“Code Black” star Melanie Chandra on playing a lesbian doctor on the new medical drama

With the 2015 fall television season, we’ve been introduced to a variety of new queer characters, some great and some on Gotham. Landing squarely in the “great” category is Dr. Malaya Pineda of Code Black, a gritty new medical drama on CBS. Malaya (played by Melanie Chandra) is a smart, highly capable ER resident who also happens to be a lesbian. She works in an intensely busy Los Angeles ER alongside such talented actors as Luis Guzman and Marcia Gay Harden.

You might recognize Melanie from her modeling days (Bare Escentuals, Nescafe and more) or from her work on HBO’s The Brink, Parenthood, or NCIS: Los Angeles. I recognize her as my freshman year dorm-mate at Stanford University. Melanie majored in Mechanical Engineering, while I majored in smoking pot and getting mono. LOOK AT US NOW, WE’RE BOTH FAMOUS AND SUCCESSFUL!

I sat down with Melanie to reminisce about our college days, settle old scores, and find out if she knew I was queer before I did (SPOILER ALERT: she did not).

The Paley Center For Media's PaleyFest 2015 Fall TV Preview - CBS

AfterEllen: So I’ve been watching Code Black, and it’s very exciting. I think what sets it apart from other medical dramas is it’s so intense, and so focused on the medicine and the work. It’s not a “slumber party in your pajamas” soapy kind of show. You guys are hardcore! What’s that been like as an actress?

Melanie Chandra: It’s very rewarding! We find so much meaning in this project, you know, it’s not fluff. These are all really grounded stories and there is so much humanity behind it. I feel like I’m learning so many valuable things in life, it’s like going to medical school. It’s like paid medical training! I’m learning so many fascinating things about emergency rooms, it’s a really fulfilling experience. The other day I was at a dinner party, and this woman was talking about her friend who had to go to the ER and had a tube put inside their chest, and I was like “oh, that’s a chest tube insertion, this is how they did it, this is why they do it” and she was like, “are you a doctor?” and I said “no, but I play one on TV!”. It was the first time I actually got to use that line!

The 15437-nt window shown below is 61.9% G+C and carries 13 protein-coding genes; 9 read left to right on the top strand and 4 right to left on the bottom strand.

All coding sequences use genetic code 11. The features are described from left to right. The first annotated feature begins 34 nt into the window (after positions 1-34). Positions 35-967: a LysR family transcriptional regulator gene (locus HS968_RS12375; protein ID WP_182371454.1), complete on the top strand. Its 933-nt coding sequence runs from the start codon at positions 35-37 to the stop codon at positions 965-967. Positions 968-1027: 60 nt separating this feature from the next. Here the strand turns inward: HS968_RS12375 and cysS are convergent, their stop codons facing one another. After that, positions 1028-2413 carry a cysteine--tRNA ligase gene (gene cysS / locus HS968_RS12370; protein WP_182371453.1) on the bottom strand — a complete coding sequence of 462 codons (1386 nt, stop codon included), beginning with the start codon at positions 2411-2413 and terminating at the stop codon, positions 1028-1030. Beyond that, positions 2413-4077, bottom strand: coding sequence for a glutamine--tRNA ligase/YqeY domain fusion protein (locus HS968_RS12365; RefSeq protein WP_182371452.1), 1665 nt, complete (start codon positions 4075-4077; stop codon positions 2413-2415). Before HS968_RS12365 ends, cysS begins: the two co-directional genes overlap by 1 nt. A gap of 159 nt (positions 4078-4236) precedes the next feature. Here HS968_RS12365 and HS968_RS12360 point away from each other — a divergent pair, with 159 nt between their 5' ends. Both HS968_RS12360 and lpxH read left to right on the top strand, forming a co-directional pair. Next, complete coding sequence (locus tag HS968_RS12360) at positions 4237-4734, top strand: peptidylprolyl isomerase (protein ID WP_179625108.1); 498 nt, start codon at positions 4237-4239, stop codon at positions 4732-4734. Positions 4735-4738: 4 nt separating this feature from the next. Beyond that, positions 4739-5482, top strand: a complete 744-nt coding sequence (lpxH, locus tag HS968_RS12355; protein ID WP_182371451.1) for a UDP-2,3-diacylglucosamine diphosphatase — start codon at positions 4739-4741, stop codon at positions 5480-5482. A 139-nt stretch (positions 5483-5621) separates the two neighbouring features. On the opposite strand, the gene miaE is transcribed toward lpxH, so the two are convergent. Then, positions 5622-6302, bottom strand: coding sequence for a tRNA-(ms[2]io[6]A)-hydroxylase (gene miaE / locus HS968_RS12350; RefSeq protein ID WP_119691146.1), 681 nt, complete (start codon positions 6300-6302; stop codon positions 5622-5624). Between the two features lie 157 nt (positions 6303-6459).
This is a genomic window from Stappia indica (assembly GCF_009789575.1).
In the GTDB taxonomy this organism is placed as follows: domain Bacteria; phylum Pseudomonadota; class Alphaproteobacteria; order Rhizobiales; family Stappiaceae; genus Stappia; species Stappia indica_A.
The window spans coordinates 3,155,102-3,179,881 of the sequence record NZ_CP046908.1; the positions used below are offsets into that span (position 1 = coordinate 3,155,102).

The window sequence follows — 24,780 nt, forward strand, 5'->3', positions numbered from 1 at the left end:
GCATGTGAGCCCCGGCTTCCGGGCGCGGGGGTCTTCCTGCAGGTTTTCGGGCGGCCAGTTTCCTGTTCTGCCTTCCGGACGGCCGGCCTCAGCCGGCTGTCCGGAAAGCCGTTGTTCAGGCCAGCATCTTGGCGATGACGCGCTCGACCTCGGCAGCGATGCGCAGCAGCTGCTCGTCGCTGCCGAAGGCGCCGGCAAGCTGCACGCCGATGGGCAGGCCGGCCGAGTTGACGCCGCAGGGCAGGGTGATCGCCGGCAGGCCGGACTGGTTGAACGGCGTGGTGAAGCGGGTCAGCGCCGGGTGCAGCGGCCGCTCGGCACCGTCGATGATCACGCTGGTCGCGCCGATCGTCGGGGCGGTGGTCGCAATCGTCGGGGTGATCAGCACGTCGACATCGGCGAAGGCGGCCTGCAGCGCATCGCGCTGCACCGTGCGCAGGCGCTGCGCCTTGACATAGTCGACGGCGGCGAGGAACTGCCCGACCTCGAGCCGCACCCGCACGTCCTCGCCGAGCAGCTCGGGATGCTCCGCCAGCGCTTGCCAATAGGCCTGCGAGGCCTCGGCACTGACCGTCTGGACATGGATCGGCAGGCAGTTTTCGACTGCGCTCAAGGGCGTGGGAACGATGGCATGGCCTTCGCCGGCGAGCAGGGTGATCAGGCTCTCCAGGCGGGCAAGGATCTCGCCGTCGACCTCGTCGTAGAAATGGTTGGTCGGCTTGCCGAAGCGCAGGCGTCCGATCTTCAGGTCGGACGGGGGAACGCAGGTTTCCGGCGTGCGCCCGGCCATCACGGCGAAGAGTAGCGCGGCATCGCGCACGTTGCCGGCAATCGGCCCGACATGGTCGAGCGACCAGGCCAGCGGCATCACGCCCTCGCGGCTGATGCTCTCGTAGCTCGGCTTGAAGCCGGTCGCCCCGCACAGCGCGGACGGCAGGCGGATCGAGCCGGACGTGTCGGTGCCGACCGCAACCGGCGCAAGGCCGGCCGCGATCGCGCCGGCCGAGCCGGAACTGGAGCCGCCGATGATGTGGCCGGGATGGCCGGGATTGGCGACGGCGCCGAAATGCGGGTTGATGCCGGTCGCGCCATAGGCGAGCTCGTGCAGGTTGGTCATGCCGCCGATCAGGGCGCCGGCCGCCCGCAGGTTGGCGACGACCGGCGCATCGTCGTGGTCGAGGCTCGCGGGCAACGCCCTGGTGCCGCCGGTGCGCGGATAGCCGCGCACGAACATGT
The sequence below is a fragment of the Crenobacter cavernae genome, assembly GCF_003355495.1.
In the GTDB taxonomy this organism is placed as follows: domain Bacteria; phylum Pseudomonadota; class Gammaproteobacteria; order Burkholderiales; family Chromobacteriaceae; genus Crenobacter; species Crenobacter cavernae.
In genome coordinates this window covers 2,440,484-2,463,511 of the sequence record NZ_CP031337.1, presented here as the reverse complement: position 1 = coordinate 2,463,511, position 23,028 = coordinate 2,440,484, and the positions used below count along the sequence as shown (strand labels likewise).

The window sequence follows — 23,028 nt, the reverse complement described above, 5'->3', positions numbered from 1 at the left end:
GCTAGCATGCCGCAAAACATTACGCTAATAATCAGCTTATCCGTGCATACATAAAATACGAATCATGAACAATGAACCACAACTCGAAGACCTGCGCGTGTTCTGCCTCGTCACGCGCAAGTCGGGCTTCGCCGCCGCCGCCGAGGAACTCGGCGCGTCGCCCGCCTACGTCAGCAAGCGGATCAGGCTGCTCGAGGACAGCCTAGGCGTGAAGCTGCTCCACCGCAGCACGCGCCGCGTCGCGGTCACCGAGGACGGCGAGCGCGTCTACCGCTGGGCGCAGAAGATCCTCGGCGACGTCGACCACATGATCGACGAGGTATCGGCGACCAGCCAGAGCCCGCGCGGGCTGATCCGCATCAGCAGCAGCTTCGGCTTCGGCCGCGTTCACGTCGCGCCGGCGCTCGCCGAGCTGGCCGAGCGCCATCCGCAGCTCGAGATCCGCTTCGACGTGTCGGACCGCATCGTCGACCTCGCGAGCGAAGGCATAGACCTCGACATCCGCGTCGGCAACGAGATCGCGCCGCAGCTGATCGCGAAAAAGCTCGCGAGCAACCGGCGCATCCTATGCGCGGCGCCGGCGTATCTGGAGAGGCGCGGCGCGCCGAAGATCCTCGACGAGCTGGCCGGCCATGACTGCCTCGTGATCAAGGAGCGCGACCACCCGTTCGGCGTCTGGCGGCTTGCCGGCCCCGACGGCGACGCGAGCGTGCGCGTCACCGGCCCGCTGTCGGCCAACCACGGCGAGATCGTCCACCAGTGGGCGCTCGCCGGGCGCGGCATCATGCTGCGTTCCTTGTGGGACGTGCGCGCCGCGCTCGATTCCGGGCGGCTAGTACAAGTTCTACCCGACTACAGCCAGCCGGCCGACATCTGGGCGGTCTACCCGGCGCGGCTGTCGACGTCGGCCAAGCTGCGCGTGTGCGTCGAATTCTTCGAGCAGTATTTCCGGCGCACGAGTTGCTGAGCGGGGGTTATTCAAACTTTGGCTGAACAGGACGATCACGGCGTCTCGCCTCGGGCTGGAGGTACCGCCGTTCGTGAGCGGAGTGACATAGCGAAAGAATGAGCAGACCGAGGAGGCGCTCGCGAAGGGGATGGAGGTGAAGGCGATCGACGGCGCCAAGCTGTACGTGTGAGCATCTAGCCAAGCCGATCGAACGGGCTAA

AE: Nice! So did you know from the start that Malaya was going to be a lesbian, or was that something that was sprung on you later?

MC: We did not know in the pilot that she was going to be a lesbian, but before the show got picked up to series, the showrunner (Michael Seitzman) gave me a call a few weeks before we started shooting the second episode, and he said “I want to run something by you. We’re thinking about making Malaya gay. What are your thoughts on that?” and A) I thought it was really cool that the creator of the show was asking me what I thought about it and B) I said I think that’s a really strong idea and I’d love to do it. I think it adds a whole new element for Malaya, and it’s something I can get behind, and I’m really excited to play and tell the story not often told on network TV. I’m sure you guys keep count of every single gay character on TV right now…

AE: Accurate!

MC: We talked about how it was gonna be told, and she’s just really comfortable about it, no questions asked, this is just who she is and something she owns, and first and foremost she’s a doctor in this crazy emergency room, but she does have a personal life and this is her story. I thought it was a really strong choice and I was ready to get behind it.


AE: So, not only are you awesome on Code Black, but you did great comedic work on HBO’s The Brink. What was that experience like?

MC: Oh man, it was so fun! It was so fun working with those guys, I mean, Jack Black and Aasif Mandvi…to work with those guys every day was great.